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Melanie Turek
Melanie Turek
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Meeting Manifesto

If there’s one common experience among knowledge workers, it’s that we all spend too much time in meetings. I’ve yet to meet the person who wants to participate in more meetings—or, for that matter, finds significant value in the meetings they’re already participating in. And yet, everyone’s talking about increasing the amount of collaboration people do—which in many cases, simply means having more meetings. Web conferencing, video conferencing and audio conferencing all are designed to replace in-person meetings, not to eliminate them altogether.

Other technologies, of course, are designed to get rid of meetings, or at least make them more productive. Wikis are especially good for this, because they allow project teams and other collaborative groups to do most of their planning, updating, brainstorming and project management online, each at his or her own pace as time and interest allow. If companies do nothing else with wikis, they should use them to make their meetings better—not so much to increase collaboration, but to make it more effective.

Still, most companies aren’t there yet. Which means most of us are stuck in old-fashioned conference calls and boardroom pow-wows, wishing we were somewhere else. As long as we’re daydreaming, here are some tips for making the time better spent:

Keep it short. When it comes to meetings, less is usually more. Most meetings are scheduled for an hour but could be conducted in half that time. Shorter meetings make for more productive meetings, since everyone knows there’s a stricter time limit and gets to the point faster. And shorter meetings make for happier, more attentive participants—since everyone knows there’s a stricter time limit, and that their time won’t be taken up longer than it has to be.

Don’t let meetings run overtime. Meeting creep is legion, and it makes people wary of attending meetings in the first place. Once a meeting goes past the scheduled time frame, whatever that time frame is, participants lose interest. They immediately feel as though their time is being infringed upon and disrespected, and they check out of the meeting as a result.

Have an agenda. Even if you don’t share it with the group, make sure you know exactly what you want to accomplish and stick to it. Scope creep leads to meeting creep—and neither leads to a productive session.

Cut people off. You can do it nicely, but if someone’s dominating the conversation, even if he’s on topic, ask him to take a break. If he’s off topic, cut him off immediately and suggest the discussion be taken offline. And if two people are arguing a point between themselves, ask them both to take the discussion offline—right then and there—and return to the group once they’ve reached a consensus, or can offer a summary of their respective viewpoints.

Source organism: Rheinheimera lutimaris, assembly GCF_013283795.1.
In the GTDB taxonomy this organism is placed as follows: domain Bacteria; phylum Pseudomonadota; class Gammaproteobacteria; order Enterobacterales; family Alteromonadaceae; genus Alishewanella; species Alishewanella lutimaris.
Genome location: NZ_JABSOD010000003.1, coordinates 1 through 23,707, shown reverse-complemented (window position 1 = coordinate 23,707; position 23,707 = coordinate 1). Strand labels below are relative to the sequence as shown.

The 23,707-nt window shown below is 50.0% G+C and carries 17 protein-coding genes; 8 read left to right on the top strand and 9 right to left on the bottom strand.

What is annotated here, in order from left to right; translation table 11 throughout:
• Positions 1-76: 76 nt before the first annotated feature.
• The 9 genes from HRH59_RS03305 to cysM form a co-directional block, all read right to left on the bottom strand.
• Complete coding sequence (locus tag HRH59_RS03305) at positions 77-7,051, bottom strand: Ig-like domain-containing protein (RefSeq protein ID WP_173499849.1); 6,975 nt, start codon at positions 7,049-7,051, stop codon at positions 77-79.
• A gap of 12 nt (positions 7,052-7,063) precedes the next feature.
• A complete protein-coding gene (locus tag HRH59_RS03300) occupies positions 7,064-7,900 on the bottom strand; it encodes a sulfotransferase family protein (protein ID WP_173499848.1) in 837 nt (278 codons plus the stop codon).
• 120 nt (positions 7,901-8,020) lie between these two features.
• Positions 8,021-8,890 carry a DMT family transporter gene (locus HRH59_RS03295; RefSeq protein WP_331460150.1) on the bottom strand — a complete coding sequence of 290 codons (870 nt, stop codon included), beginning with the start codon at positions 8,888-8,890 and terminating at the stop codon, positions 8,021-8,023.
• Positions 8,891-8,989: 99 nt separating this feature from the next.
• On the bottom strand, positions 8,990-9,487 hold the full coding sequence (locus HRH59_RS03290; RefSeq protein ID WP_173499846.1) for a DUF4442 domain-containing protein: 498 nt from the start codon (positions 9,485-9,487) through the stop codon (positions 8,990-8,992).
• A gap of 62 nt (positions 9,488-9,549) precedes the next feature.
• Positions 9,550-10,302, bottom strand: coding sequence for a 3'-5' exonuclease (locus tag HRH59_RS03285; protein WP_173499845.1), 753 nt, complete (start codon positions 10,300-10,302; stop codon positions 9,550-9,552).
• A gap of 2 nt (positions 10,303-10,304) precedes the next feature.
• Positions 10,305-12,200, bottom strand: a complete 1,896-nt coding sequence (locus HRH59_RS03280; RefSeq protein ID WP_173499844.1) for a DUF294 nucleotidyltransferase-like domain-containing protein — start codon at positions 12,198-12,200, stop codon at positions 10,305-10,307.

Keep them small. Sure, there’s value in multiple viewpoints, and managers like to be seen as open to all comers. But inviting non-stakeholders to meetings generally just makes them wonder why they’re there. Better to ask for their input one-on-one. You’re more likely to get an honest answer that way, and you can then share their ideas with the core group for broader discussion.

Forgo “regular” meetings for wikis, which are much better suited to the purpose. Weekly or (heaven forbid) daily team meetings generally do very little to boost productivity. Unless you’re leading a team into battle, they shouldn’t need the kind of “let’s roll” motivation such meetings are (often wrongly) believed to engender. Meanwhile, \important issues usually need to be discussed immediately, not during a pre-determined meeting time; and anything that can wait probably doesn’t need to be discussed by the entire team, if it needs to be discussed at all. Wikis and other types of project management software are the place to go for status updates, deadline management and the like. No one likes attending round-robin sessions in which each participant talks about the issues that are important to him or her, then promptly multi-tasks during everyone else’s floor time.

I’ve written before about the Best Buy meeting model, which mandates that meetings not be mandatory. The great thing about that approach is that you learn pretty quickly which meetings are effective and which aren’t, as participants vote with their feet (or ears, as the case may be). If no one’s showing up to your meetings, chances are your meetings aren’t worth having.

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